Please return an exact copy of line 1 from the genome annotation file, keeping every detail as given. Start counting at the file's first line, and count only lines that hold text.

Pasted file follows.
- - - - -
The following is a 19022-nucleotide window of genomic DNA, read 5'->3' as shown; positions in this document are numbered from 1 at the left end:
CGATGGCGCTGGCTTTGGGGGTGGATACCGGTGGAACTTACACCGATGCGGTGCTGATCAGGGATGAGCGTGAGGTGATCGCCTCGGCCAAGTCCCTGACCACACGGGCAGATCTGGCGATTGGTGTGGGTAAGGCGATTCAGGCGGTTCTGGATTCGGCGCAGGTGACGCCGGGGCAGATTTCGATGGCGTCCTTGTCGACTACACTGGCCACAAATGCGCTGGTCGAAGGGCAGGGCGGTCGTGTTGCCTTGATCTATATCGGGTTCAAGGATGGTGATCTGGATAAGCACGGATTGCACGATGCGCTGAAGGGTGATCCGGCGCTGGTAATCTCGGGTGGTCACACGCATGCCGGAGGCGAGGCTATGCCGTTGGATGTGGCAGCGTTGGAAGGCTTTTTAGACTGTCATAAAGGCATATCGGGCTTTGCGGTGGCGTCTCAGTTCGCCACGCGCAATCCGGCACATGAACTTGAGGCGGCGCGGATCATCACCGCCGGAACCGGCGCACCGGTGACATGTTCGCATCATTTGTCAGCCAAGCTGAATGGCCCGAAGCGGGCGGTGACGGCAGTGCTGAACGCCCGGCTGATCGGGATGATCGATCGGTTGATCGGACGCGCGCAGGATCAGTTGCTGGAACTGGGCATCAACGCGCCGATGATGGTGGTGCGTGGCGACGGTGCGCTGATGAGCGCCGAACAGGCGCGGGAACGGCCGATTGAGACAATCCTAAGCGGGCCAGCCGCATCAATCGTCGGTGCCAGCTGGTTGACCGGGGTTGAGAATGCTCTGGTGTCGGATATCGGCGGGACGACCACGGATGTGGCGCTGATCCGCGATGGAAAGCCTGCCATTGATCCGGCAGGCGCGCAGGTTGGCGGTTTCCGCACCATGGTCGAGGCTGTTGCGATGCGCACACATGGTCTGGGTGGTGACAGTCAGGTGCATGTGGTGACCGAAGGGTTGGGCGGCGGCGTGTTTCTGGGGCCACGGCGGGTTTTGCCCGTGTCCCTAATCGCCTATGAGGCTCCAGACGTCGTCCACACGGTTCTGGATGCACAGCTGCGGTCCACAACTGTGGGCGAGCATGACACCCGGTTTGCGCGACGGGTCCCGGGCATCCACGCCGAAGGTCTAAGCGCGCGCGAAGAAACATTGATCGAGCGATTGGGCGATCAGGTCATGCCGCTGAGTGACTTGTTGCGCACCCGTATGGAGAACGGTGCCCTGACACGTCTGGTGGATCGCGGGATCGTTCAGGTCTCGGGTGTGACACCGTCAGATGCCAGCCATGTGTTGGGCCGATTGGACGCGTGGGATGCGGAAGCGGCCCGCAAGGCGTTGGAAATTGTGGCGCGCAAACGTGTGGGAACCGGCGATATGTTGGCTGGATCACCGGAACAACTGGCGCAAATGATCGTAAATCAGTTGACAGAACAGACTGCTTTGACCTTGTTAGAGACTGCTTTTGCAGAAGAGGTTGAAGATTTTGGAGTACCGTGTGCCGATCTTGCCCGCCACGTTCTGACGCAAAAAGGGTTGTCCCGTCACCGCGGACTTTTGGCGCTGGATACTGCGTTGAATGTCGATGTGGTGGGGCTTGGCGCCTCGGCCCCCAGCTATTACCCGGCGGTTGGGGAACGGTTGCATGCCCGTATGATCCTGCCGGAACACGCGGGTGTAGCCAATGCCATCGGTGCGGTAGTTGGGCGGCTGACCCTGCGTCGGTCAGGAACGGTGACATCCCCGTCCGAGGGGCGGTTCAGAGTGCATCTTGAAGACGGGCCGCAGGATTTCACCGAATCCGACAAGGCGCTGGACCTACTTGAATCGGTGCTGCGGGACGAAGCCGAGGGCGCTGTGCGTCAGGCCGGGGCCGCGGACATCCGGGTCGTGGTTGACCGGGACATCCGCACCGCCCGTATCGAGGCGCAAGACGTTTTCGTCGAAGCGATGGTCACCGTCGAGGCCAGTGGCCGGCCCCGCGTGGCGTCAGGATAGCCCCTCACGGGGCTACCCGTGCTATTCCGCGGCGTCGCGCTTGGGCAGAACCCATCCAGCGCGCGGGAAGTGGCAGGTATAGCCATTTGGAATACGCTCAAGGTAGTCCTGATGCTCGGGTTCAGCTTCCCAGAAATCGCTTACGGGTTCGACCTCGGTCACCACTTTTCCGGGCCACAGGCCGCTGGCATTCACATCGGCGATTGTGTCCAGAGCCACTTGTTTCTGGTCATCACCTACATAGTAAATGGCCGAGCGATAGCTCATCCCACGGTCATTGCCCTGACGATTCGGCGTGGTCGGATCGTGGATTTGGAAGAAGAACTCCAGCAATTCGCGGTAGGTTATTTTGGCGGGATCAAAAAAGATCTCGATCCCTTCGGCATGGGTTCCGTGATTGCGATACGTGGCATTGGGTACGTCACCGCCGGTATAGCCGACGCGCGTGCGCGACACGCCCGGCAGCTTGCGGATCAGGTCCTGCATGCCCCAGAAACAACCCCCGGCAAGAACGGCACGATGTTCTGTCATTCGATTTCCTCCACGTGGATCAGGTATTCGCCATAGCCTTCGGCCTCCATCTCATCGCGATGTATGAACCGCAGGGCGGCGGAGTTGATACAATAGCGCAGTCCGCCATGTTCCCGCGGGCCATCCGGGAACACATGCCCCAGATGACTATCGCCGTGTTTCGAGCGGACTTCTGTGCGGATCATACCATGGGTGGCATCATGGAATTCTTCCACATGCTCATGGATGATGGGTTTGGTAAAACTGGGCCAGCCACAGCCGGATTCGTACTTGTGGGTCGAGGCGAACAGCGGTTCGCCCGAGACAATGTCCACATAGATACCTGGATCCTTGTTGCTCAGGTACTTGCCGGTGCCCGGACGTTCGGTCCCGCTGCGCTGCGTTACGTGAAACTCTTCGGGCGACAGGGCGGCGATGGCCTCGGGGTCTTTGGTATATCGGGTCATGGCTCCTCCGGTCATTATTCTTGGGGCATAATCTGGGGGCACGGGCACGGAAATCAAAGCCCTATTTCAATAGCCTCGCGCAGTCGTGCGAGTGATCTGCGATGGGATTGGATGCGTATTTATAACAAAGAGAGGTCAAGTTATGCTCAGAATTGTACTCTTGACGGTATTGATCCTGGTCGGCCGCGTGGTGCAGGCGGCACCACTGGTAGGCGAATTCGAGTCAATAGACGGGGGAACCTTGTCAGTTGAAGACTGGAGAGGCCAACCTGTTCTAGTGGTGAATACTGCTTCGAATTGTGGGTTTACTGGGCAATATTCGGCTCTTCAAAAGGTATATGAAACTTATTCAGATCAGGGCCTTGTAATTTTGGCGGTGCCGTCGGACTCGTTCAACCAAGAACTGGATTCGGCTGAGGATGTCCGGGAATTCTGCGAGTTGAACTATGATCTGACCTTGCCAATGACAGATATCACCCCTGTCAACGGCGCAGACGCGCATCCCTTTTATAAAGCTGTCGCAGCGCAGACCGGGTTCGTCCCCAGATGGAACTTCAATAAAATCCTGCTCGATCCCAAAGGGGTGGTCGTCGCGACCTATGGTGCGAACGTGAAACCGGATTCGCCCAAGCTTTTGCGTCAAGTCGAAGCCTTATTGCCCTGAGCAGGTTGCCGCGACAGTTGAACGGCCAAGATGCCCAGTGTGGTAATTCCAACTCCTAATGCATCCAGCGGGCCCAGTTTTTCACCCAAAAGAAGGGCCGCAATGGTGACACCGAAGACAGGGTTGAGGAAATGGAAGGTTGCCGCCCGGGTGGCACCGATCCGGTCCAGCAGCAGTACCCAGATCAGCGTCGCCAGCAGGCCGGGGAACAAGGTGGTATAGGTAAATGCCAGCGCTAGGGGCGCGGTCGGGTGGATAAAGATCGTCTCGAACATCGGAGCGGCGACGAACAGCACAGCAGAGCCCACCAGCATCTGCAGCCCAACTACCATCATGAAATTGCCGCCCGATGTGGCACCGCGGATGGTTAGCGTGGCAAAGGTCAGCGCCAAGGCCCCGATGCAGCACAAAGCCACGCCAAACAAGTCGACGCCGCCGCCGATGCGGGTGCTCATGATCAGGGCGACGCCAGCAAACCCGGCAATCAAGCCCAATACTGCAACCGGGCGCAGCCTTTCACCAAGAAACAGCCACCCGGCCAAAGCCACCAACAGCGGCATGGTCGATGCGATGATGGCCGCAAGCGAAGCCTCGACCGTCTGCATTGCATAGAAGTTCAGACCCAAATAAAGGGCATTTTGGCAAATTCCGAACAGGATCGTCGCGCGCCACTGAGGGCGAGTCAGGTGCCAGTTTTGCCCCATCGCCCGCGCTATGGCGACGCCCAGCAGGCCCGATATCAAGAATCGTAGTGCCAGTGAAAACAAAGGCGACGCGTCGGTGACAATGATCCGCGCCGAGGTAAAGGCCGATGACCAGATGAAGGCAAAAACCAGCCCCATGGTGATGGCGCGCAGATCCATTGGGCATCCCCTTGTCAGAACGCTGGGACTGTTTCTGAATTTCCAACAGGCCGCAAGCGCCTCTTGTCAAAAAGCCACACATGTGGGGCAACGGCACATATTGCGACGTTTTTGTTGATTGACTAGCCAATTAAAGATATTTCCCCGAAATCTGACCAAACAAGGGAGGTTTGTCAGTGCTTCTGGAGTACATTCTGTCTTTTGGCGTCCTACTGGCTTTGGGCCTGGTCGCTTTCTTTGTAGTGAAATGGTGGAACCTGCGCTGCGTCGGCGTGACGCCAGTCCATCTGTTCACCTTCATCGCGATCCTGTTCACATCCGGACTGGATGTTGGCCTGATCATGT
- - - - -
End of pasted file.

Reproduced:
The following is a 19022-nucleotide window of genomic DNA, read 5'->3' as shown; positions in this document are numbered from 1 at the left end: